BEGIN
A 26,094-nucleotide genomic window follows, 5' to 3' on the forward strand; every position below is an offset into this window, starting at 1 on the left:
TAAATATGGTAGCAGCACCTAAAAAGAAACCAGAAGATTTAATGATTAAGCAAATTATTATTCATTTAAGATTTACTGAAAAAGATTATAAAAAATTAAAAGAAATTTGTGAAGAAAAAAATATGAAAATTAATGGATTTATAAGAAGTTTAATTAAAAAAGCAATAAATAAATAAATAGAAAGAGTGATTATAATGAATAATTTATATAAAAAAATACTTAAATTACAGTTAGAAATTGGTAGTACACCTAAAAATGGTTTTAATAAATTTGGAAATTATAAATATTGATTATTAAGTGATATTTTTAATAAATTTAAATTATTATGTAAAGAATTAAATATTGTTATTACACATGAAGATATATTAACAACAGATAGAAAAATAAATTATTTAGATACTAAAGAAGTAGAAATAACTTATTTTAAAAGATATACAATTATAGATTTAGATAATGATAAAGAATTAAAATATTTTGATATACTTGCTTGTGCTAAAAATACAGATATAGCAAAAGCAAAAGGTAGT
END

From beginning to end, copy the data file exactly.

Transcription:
A 26,094-nucleotide genomic window follows, 5' to 3' on the forward strand; every position below is an offset into this window, starting at 1 on the left:
TAAATATGGTAGCAGCACCTAAAAAGAAACCAGAAGATTTAATGATTAAGCAAATTATTATTCATTTAAGATTTACTGAAAAAGATTATAAAAAATTAAAAGAAATTTGTGAAGAAAAAAATATGAAAATTAATGGATTTATAAGAAGTTTAATTAAAAAAGCAATAAATAAATAAATAGAAAGAGTGATTATAATGAATAATTTATATAAAAAAATACTTAAATTACAGTTAGAAATTGGTAGTACACCTAAAAATGGTTTTAATAAATTTGGAAATTATAAATATTGATTATTAAGTGATATTTTTAATAAATTTAAATTATTATGTAAAGAATTAAATATTGTTATTACACATGAAGATATATTAACAACAGATAGAAAAATAAATTATTTAGATACTAAAGAAGTAGAAATAACTTATTTTAAAAGATATACAATTATAGATTTAGATAATGATAAAGAATTAAAATATTTTGATATACTTGCTTGTGCTAAAAATACAGATATAGCAAAAGCAAAAGGTAGT